• Many times organizations assume performance management is the evaluation at the end of the review period. However, an effective performance management system begins with the development of a performance plan at the BEGINNING of the evaluation period. This performance plan or individual strategic plan is a living document that may need updating throughout the plan year.In general, systems should include both competencies and goals. With most of my clients, we develop a group of core competencies or behaviors that mirror the values of the organization. Plus, we develop individualized goals for each employee that are tied to the goals of the business.There are many canned and customizable systems out there that can help you identify what you want to include in your system. To help you generate ideas, you may want to seek samples from other companies or resources (i.e. Performance Appraisals: A Collection of Samples by SHRM Information Center ~$35.00 or Performance Impact by KnowledgePoint). Be sure any piece of information you include on the form adds value rather than creates work for others. Plus, be sure the form is a tool not a rule!
      2. How often do you need to formally discuss goals and feedback versus informally?
        • Like your business plan, a performance plan is a living document and the goals and feedback should be ongoing and constant. However, it often takes a formal get-together for this to actually happen. If your organization is not one to proactively meet throughout the plan year, then a formal meeting, even if short, should be arranged at least quarterly to ensure an employee is getting timely feedback and still supporting both their individual and the organization’s strategic plan(s). Plus, if you summarize this quarterly meeting your end of the year review will be a breeze.
      3. Who needs to be trained on performance management and coaching?
        • We all could benefit from training on performance management and coaching. Even if you are the best manager, a refresher on performance management simply helps you continuously grow as a proactive manager. Formal training can also help ensure all managers are working with the same set of tools, including assistance with the seeming struggle about how to be a manager and a coach at the same time. Learning what has been successful and not successful with others will help everyone in the organization succeed. 
      4. What will you do to involve both employees and management in the process?
        • Employees and supervisors will not take the time for performance planning and reviews if management does not support it. Management has to realize the value added (i.e. increased productivity, improved morale, retention) of performance management and demonstrate their support of the system to all employees. This may require involving a key management player in the development and implementation of the system.Like management, employees will be more encouraged to take the feedback and direction of performance management seriously if they are involved with the development of the system. To do this, you can either survey employees to identify their needs or include them in a team tasked to evaluate and develop a program. COMMUNICATE!!!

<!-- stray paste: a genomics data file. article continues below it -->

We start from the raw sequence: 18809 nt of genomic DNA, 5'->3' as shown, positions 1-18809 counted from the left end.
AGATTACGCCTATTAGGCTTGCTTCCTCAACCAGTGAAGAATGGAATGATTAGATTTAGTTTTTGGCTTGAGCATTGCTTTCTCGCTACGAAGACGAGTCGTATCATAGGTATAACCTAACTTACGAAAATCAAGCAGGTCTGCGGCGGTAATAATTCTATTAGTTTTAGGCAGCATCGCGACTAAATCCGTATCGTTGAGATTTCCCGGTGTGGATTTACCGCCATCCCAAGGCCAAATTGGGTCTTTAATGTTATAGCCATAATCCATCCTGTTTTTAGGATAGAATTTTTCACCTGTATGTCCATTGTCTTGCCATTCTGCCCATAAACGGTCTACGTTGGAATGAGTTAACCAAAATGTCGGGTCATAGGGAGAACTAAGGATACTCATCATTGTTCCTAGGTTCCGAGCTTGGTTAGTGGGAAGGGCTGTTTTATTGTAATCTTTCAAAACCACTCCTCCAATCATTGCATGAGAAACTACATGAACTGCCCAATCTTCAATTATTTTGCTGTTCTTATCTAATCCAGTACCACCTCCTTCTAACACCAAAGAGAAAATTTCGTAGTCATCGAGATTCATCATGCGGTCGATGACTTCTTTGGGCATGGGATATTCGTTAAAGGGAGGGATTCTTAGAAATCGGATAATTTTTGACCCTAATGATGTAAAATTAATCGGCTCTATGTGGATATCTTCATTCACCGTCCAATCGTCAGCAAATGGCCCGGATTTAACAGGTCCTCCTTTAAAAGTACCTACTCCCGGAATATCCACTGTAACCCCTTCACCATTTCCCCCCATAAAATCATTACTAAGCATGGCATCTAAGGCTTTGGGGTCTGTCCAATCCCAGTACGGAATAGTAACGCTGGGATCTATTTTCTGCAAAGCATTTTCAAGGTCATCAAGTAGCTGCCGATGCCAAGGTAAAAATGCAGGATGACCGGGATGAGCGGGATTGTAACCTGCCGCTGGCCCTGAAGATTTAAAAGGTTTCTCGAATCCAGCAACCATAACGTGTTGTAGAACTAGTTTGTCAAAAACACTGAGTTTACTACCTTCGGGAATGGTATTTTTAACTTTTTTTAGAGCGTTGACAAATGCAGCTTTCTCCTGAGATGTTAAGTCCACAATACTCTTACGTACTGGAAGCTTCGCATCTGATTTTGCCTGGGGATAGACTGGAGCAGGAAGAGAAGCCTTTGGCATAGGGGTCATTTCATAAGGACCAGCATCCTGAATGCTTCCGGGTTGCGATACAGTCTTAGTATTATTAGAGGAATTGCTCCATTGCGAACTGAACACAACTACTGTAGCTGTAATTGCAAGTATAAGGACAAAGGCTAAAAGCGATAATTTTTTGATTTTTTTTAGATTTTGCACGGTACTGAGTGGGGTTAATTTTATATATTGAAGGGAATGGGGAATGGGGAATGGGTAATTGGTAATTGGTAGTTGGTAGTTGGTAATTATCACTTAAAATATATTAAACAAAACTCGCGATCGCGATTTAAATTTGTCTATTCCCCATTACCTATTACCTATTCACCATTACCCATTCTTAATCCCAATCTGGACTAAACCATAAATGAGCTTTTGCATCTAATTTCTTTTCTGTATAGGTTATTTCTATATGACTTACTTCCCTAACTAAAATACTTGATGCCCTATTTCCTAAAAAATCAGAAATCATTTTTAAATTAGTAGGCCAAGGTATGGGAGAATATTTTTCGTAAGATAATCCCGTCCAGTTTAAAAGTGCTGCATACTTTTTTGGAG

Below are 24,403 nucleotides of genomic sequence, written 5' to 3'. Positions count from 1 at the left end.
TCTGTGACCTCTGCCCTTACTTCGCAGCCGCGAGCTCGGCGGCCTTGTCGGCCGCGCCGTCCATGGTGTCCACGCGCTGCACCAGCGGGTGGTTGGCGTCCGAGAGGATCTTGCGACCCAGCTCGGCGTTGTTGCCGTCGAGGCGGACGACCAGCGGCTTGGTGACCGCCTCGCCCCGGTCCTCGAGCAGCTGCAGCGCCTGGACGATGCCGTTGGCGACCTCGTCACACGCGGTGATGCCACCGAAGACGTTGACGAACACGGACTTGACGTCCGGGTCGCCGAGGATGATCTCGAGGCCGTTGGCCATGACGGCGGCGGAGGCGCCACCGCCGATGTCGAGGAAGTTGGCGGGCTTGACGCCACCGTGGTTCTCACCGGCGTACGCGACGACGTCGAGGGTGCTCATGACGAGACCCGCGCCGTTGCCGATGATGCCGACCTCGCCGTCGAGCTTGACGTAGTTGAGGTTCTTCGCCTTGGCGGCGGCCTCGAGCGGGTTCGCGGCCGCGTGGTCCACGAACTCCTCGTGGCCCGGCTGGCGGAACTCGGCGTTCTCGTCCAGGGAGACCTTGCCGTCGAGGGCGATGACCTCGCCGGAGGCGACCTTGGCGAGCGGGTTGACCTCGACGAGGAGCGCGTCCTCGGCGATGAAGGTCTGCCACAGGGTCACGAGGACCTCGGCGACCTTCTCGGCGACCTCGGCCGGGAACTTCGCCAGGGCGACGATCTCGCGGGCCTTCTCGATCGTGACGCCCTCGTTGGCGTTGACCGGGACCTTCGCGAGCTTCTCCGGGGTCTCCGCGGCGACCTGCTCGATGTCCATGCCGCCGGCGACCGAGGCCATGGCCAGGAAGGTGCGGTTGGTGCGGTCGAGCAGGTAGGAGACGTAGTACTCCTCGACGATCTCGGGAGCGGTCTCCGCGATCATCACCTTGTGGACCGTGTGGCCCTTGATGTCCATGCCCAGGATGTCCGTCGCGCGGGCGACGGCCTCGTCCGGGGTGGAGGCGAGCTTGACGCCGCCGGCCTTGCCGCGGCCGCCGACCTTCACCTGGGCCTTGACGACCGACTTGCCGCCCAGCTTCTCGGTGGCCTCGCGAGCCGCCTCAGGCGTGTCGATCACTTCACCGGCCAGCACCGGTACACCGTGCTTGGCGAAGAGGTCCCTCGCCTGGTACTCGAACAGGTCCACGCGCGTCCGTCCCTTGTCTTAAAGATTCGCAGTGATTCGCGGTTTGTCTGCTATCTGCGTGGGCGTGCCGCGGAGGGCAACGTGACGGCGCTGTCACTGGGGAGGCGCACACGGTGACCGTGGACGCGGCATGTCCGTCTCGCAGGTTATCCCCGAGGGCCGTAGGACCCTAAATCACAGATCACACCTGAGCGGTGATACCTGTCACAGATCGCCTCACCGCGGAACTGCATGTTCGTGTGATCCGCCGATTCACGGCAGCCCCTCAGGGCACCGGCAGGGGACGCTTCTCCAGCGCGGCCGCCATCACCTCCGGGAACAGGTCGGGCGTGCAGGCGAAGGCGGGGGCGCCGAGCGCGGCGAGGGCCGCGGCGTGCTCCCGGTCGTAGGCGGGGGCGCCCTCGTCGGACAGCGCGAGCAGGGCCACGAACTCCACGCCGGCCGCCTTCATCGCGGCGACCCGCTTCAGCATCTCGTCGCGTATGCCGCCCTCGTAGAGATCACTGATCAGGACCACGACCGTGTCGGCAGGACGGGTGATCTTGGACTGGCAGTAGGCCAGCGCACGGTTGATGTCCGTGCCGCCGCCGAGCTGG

5. How will the system be tied to compensation?
        • Of course, any system is going to be much more open and honest when there is little or no connection to pay. The catch is, that you need to have some way to measure employee performance, in order to provide performance based increases. You’ll need to develop a clear philosophy and supporting policy for merit increases. Because this will depend on your budget and values, each organization may have a totally different philosophy and policy on pay increases. By making this policy clear and communicating it up front, the link to compensation will have a better chance of being both objective and effective. 
  6. EVALUATION — How will I know when I’ve reached my goal?
    • Too often this last checkpoint in implementation is skipped. It is very important for you to constantly evaluate your program. Some ways you can do this is through focus groups, employee surveys, or interviewing management. The key is to schedule it and just do it!

Remember, you don’t want your employees feeling like Alice did in Alice in Wonderland. You need to be sure you are communicating the expectations and goals of the organization and tying them to each employee’s Individual Strategic Plan in order to realize success. Whether this is a formal or an informal process doesn’t matter as long as you are doing it!!

Robin Throckmorton, MA, SPHR, a Senior Human Resources Management Consultant is President of Strategic Human Resources, Inc. (www.strategicHRinc.com). If you have any questions, wish to share your comments, or your organization needs individualized help developing a successful performance management system, you can contact Robin at 513-697-9855 or Robin@strategicHRinc.com for more details.